Generation Depop: Who They Are and How to Market to Them
July 15, 2021
You may have already heard the term ‘Generation Depop’ or ‘the Depop generation’ at some point, as it’s become apparent over recent years that new trends and shopping habits among younger consumers are emerging.
But who are Generation Depop and what does this phrase actually mean for marketers?
Put simply, Generation Depop are Gen Z. Whilst we can’t speak for every person in the 7-25 age bracket, it’s safe to say that a large portion of this key demographic are part of the Depop generation.
Why does Gen Z like Depop?
Depop is a social shopping app designed to make reselling simple, whether it be secondhand or vintage. It’s been around for a while, and has become particularly popular among Gen Z. But why?
It’s no secret that the younger demographics are more socially and environmentally aware than those before them. They care about sustainability and ethical issues, and strive to make more eco-conscious decisions. The fashion industry has come under scrutiny recently, with the media shining a greater spotlight on the harmful environmental impacts of fast fashion in particular, plus the unethical ways manufacturing staff are commonly treated.
This has led to an increase in demand for more sustainable ways to consume fashion. Shopping habits are changing, with many young people buying second hand wherever possible to lower the amount of clothing and other items going to landfill. In fact, 75% of Depop sellers use the platform to reduce waste.
Depop not only offers a user-friendly platform from which to do this, but also allows users to run their own online businesses at the same time. Budding entrepreneurs are able to react very quickly to ever changing trends that arise through social media, making Depop the perfect platform for digital-minded Gen Z.
How to connect with Generation Depop
Research conducted by Bain & Company confirms that the majority of Depop users are influenced by brand commitments to environmental and social responsibility. Business owners and marketers should consider how sustainable their company is, and if you’re currently using processes or materials that are bad for the environment, change this sooner rather than later if possible. We’ve seen many big name brands making the switch to vegan product ingredients and sustainable packaging. Kylie Cosmetics and KKW (Kim Kardashian’s cosmetics line) recently shut down their websites whilst they work on a relaunch with new formulas and “clean” ingredients. The internet savvy Kardashian-Jenner clan clearly know what their young audience wants, being two of the highest-paid influencers around as well as entrepreneurs.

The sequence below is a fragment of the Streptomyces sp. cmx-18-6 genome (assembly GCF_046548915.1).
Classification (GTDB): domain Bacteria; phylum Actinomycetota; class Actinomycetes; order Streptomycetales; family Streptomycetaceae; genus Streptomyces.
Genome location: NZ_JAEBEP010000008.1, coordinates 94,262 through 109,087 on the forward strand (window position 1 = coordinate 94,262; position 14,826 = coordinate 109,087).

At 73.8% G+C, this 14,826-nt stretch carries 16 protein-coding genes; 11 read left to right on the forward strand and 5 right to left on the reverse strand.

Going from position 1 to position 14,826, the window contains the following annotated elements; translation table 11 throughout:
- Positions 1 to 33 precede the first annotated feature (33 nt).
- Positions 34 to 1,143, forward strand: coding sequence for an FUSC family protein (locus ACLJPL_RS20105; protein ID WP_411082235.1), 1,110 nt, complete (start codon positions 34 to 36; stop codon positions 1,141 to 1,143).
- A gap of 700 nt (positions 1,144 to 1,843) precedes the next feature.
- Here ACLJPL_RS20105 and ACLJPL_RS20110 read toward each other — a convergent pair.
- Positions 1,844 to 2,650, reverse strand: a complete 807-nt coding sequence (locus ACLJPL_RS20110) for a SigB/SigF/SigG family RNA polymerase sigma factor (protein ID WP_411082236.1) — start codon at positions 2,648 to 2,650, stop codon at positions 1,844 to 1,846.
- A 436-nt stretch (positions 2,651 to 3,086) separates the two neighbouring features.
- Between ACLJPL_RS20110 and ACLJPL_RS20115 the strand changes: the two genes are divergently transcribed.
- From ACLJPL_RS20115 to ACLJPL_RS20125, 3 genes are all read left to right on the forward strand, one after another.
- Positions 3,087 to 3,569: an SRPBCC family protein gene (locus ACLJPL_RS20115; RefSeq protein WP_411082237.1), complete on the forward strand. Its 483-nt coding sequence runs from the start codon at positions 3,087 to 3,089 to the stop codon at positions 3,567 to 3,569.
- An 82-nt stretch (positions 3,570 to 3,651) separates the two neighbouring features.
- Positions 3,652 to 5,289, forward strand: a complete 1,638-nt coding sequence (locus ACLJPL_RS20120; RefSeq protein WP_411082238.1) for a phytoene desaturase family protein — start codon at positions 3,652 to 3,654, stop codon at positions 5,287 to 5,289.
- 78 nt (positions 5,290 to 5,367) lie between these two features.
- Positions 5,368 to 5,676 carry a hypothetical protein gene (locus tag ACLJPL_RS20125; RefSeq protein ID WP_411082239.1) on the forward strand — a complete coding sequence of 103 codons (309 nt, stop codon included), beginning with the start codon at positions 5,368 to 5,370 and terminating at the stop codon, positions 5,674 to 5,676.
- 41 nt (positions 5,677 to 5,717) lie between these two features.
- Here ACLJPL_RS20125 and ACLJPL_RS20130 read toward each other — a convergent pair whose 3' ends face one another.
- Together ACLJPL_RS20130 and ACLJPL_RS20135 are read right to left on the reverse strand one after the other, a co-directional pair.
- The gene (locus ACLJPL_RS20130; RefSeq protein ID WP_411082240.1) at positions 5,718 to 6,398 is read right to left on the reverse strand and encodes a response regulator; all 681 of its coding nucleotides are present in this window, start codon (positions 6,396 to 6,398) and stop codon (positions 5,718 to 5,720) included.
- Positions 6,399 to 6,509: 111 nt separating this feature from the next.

In order to appeal to Gen Z, you should be selling the sustainable aspects of your products or services, and demonstrating that you are making positive changes and care about the planet. Your brand should have a purpose beyond simply making a profit.
The younger demographic are a much more fluid generation than those before them. They crave flexibility. A fluid identity can make them more difficult to market to, as we can no longer categorise them, particularly when it comes to gender, sexuality and even culture.
For Gen Z, it’s not really about this or that, it’s this and that. They continuously challenge labels and traditional gender norms. Brands need to embrace this non binary way of thinking if they are to connect with younger consumers. From the models you use to more gender neutral website categories, there are several ways brands can ensure they’re being inclusive and catering to all people, no matter how they identify.
You may think that the need for in-person events is long gone. After all, the Depop generation spend a lot of their time online. But research conducted by the app with Bain & Company has proven this assumption to be untrue.
The fluidity we discussed in regards to gender and sexuality translates to other areas of marketing, including the balance between the digital and physical world of brands. There’s still a desire for in-store events among Gen Z, despite most of the entrepreneurs among them operating entirely within the digital landscape.
Depop are planning to run in-person events later in the year in New York and London, bringing together sellers and performers to create physical resale spaces alongside an events programme.
It’s clear that Gen Z wants more out of in-person events – they don’t just want to be sold to, they want to be inspired and take part in meaningful interactions with others, which is worth baring in mind if you want them to remain loyal customers for years to come.
In an unsteady economy, more and more young people are looking for ways to take control of their finances. According to Forbes, the majority of Gen Z aspire to be entrepreneurs. Depop has become the selling platform of choice for many of them, with thousands of vintage and hand-made clothing/accessories shops existing on the app. Brands that support ambition, drive and independence will undoubtedly be able to form connections with Generation Z. Your marketing strategy should promote entrepreneurial values where possible.